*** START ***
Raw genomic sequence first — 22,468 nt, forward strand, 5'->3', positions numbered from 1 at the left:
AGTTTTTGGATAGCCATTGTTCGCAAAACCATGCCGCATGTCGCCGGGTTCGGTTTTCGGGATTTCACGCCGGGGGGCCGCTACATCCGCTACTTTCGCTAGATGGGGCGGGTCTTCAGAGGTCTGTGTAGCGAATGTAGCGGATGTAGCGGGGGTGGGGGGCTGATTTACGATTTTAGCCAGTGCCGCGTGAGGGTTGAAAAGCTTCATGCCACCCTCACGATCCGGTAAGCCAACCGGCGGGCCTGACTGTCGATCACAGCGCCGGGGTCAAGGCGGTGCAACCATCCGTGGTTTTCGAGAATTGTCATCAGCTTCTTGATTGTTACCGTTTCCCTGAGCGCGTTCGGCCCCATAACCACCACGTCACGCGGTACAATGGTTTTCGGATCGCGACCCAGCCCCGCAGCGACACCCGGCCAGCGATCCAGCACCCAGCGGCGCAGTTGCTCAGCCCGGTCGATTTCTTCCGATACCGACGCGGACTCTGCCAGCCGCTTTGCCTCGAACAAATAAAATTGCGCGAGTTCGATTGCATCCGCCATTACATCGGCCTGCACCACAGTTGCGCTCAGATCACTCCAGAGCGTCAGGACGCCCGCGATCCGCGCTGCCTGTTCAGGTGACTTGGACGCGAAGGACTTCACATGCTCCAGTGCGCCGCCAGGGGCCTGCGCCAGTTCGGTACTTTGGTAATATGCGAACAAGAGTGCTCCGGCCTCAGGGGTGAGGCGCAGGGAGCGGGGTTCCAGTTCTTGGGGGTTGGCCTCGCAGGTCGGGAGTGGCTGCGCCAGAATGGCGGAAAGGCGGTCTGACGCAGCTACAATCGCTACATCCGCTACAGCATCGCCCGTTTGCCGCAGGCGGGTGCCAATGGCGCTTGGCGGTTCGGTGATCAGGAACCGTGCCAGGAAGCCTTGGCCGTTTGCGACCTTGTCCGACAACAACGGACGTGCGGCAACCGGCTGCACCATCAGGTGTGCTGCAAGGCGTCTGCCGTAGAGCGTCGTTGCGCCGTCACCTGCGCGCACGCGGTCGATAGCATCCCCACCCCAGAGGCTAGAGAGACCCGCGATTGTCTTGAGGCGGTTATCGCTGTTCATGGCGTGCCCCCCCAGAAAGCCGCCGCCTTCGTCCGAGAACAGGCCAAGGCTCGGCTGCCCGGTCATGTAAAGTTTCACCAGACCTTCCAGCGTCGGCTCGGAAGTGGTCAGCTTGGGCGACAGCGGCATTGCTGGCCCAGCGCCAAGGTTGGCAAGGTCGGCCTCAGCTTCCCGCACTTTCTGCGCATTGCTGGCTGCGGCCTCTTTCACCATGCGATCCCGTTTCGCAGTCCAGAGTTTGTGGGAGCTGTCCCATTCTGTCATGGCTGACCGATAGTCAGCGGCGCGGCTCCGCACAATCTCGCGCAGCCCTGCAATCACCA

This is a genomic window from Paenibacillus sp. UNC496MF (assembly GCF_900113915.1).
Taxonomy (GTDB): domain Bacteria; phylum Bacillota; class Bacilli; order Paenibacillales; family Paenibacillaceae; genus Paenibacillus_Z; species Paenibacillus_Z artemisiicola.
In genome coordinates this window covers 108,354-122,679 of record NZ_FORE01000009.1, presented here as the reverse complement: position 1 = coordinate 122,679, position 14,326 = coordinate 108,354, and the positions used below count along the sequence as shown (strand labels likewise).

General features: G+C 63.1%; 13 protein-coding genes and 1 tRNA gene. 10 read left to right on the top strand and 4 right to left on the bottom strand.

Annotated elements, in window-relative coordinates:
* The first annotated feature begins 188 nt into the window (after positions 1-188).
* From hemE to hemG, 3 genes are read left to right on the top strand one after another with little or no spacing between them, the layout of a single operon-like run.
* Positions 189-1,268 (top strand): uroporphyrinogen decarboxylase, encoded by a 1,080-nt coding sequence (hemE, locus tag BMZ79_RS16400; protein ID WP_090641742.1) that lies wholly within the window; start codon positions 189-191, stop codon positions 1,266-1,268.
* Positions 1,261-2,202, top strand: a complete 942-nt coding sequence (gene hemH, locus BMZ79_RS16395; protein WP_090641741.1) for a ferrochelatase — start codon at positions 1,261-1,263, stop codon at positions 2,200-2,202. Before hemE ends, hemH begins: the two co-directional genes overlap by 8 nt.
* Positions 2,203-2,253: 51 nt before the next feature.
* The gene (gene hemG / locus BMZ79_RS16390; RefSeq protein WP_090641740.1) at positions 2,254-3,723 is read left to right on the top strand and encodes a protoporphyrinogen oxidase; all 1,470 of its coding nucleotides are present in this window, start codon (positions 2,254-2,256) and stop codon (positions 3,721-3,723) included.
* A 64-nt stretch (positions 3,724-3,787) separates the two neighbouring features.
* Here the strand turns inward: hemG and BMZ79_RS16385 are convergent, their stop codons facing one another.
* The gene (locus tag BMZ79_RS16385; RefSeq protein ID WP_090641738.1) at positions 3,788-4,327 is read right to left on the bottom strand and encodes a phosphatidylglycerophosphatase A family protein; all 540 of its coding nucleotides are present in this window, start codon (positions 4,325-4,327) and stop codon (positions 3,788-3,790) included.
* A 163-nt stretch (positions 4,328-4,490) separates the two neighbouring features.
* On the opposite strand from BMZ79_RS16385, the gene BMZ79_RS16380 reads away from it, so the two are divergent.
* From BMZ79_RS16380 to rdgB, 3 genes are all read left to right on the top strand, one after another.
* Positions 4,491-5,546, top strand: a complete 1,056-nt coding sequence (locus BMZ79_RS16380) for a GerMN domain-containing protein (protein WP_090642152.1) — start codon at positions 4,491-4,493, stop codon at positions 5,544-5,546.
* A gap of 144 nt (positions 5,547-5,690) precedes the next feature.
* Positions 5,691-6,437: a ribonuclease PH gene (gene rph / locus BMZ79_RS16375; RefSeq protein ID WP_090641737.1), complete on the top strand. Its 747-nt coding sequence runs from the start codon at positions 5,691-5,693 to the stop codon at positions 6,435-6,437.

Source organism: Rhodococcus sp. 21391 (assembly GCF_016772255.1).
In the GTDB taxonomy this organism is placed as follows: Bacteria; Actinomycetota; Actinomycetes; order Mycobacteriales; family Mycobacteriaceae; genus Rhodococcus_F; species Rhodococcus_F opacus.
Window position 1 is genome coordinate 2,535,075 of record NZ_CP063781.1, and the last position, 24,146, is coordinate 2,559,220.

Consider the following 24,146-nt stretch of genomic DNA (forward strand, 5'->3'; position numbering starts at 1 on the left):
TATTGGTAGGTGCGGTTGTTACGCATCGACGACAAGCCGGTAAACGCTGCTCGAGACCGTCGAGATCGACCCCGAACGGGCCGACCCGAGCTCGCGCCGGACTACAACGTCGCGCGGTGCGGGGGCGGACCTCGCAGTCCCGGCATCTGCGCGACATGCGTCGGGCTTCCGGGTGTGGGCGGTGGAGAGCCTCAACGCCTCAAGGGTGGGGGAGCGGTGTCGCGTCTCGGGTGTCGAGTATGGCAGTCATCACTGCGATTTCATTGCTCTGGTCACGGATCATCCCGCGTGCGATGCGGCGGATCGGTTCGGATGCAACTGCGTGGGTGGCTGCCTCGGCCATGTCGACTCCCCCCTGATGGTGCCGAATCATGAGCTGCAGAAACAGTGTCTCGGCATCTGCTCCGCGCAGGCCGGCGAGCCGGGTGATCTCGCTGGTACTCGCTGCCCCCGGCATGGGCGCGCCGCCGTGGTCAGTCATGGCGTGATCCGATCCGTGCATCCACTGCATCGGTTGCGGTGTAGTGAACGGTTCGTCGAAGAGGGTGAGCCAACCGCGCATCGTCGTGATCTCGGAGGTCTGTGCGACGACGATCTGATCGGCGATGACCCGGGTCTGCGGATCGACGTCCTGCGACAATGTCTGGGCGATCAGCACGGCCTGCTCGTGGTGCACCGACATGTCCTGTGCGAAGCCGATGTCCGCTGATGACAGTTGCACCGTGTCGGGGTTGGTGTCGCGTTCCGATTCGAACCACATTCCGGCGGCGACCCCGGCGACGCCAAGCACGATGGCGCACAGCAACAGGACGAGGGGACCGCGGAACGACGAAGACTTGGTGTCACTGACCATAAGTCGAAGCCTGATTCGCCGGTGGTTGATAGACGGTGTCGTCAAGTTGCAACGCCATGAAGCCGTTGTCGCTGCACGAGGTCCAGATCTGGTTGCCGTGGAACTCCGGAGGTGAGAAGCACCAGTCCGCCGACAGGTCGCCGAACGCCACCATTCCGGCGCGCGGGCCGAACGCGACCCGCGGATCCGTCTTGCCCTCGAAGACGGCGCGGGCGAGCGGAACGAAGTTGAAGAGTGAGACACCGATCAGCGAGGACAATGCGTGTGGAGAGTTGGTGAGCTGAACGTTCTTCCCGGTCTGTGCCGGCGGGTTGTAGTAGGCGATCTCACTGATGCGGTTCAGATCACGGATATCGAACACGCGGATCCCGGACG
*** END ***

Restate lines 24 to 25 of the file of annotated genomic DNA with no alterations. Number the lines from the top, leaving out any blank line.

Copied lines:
In the GTDB taxonomy this organism is placed as follows: Bacteria; Actinomycetota; Actinomycetes; order Mycobacteriales; family Mycobacteriaceae; genus Rhodococcus_F; species Rhodococcus_F opacus.
Window position 1 is genome coordinate 2,535,075 of record NZ_CP063781.1, and the last position, 24,146, is coordinate 2,559,220.